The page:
A spokesman for Camber said the company inherited violations at the Brooklyn building and made repairs to the boiler to address the heating issues. After acquiring the Bronx building in 2018, Camber made repairs to the building’s heating system, the group’s spokesman said.
During his real estate career, Mr. Gropper has contributed more than $11,000 to the campaigns of local lawmakers, records show. He also attended a fund-raiser for Mr. Adams, who was then the Brooklyn borough president, in May 2018, at the home of a real estate developer named Jamie Wiseman.
About 50 guests, many of whom were in the real estate industry, were at the gathering, according to a spokesman for Camber. At the time, Mr. Gropper was awaiting a recommendation from Mr. Adams about developing two residential buildings in Bushwick — a project that faced local opposition and had been voted against by the local community board.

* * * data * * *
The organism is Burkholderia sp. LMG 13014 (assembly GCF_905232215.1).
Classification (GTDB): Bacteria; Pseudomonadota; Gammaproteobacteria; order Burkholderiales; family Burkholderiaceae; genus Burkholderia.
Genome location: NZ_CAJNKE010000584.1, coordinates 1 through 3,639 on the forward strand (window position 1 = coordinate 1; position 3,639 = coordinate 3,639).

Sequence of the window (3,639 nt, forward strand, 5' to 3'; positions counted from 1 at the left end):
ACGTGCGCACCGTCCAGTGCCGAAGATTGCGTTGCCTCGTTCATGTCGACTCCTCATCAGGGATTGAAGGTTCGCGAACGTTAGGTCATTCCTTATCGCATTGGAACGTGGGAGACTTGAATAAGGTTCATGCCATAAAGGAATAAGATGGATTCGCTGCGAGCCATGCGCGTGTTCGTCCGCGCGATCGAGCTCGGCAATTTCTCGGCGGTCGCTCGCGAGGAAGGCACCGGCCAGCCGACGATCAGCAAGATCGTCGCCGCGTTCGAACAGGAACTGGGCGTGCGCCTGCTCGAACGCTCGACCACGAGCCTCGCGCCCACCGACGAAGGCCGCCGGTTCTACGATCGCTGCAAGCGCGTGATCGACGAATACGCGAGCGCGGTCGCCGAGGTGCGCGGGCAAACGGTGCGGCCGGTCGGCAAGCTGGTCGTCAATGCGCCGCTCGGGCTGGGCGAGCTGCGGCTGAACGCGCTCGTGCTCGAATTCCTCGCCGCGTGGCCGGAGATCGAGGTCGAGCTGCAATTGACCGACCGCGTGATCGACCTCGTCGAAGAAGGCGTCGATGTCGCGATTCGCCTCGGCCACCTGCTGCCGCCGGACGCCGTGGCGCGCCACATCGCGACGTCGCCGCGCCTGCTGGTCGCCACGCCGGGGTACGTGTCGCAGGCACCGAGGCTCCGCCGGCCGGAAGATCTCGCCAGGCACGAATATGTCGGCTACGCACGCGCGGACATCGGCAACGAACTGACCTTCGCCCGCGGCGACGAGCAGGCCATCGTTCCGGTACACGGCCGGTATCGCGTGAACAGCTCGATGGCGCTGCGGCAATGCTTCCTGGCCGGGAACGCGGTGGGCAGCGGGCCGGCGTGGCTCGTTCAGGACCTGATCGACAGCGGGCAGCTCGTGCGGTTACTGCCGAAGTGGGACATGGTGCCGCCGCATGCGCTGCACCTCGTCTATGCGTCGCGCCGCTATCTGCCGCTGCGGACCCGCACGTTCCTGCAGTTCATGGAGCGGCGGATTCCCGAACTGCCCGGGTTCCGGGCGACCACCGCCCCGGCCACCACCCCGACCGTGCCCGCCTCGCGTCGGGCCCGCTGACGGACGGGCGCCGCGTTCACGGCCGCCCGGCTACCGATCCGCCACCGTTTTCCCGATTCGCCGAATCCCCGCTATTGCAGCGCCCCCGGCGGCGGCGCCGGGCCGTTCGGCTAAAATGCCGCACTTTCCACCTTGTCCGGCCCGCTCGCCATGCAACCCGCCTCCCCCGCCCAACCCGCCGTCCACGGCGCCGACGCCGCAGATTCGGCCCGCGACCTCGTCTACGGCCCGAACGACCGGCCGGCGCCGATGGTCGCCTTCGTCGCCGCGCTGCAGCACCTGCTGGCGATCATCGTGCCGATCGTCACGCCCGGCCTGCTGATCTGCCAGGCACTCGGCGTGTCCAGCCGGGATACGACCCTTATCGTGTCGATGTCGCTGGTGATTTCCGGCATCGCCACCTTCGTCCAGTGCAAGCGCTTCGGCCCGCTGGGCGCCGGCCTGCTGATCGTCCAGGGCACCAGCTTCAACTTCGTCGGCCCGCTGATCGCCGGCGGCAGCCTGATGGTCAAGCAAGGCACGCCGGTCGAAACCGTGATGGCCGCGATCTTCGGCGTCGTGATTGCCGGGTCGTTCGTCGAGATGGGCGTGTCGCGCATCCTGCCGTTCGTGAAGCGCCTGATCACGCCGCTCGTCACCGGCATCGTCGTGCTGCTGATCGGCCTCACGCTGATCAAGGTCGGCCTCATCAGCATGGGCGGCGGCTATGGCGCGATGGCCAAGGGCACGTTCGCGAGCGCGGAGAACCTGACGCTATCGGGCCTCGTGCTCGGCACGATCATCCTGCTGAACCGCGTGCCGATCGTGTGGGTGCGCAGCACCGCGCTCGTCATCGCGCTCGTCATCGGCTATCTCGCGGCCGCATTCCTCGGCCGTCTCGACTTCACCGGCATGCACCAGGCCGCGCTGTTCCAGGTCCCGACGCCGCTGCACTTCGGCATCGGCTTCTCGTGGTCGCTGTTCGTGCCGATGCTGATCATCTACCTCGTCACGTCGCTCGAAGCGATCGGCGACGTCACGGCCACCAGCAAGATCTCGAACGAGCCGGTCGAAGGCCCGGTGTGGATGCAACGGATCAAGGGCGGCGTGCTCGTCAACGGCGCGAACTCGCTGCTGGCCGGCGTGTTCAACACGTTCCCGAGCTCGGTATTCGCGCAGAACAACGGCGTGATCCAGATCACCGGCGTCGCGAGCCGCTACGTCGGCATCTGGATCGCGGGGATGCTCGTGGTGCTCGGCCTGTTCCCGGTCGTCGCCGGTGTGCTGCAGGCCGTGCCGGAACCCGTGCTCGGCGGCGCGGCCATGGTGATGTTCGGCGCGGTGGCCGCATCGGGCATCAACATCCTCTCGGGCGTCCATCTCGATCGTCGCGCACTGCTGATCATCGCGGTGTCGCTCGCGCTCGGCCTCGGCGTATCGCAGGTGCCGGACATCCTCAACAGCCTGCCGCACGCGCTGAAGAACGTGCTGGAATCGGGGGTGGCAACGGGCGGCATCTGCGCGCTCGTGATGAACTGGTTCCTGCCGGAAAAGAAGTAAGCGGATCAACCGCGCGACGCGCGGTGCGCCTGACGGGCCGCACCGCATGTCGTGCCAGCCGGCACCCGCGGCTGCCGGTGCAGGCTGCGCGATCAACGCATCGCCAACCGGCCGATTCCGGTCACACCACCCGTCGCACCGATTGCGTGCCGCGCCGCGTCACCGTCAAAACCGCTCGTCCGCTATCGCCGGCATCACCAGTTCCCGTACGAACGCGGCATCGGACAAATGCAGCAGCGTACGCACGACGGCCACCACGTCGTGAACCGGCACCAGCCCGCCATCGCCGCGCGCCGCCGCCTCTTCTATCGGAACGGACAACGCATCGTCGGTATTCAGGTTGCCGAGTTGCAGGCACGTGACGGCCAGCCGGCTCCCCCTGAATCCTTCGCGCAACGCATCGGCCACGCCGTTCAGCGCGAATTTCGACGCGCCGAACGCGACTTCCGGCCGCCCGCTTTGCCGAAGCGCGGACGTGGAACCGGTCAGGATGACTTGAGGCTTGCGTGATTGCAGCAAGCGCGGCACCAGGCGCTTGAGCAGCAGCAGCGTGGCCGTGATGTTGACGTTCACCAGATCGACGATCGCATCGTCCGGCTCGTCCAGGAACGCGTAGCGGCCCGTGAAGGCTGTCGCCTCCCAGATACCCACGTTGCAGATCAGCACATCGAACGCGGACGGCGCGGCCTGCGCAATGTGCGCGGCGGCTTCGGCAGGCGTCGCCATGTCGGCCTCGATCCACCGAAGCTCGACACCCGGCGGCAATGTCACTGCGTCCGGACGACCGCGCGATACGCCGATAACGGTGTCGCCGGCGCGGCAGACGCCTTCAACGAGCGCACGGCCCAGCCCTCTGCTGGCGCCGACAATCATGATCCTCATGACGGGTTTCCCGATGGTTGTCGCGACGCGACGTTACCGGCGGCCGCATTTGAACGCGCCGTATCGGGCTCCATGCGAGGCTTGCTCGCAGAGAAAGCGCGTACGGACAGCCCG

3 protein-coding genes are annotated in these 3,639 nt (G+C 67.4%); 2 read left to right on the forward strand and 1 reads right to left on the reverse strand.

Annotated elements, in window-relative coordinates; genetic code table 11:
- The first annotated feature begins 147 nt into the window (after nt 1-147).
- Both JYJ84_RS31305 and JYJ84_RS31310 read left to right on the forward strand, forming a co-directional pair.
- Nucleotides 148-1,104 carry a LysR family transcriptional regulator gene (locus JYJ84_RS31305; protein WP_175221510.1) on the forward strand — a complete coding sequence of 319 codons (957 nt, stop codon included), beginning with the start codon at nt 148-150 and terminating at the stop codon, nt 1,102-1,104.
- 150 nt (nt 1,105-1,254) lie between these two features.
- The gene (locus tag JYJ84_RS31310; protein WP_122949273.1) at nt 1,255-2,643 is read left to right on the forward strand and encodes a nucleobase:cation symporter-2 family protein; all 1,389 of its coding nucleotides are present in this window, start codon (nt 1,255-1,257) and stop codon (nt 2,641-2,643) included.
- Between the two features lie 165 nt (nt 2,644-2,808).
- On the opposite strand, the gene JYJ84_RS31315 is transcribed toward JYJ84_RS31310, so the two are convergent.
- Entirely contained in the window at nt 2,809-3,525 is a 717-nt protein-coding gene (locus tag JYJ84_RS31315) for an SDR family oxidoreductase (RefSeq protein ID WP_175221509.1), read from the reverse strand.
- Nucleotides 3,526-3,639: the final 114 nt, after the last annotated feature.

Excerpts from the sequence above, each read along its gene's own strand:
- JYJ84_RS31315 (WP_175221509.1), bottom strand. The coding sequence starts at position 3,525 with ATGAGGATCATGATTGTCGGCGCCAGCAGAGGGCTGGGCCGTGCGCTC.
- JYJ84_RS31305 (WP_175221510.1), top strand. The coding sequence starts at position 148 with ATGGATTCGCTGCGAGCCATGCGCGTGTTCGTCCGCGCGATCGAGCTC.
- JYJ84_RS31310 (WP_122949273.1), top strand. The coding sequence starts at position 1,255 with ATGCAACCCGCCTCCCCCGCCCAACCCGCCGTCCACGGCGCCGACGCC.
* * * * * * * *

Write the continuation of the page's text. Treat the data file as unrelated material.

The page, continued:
Mr. Adams had held a hearing on the project about a month before the fund-raiser. Mr. Gropper made a $400 contribution to Mr. Adams on May 22, 2018 — the maximum amount allowed for people who do business with the city.
A week later, Mr. Adams recommended that the project should move forward.
A spokesman for Camber said the developer had worked to win Mr. Adams’s approval by increasing the level of affordable units in the project. Max Young, a spokesman for Mr. Adams, said Mr. Gropper’s contribution played no role in Mr. Adams’s decision making.
Camber’s lobbyist on that Bushwick project was Tiffany Raspberry, who Mr. Adams named as a senior adviser for external affairs last week. Lobbying disclosures show that Ms. Raspberry worked for Camber in 2018 and 2019.
When Mr. Adams was elected mayor, Mr. Gropper also served on the transition team advising him on housing. A spokesman for Camber said Mr. Gropper participated in two Zoom meetings as part of the 56-member housing group’s work, and neither meeting included Mr. Adams.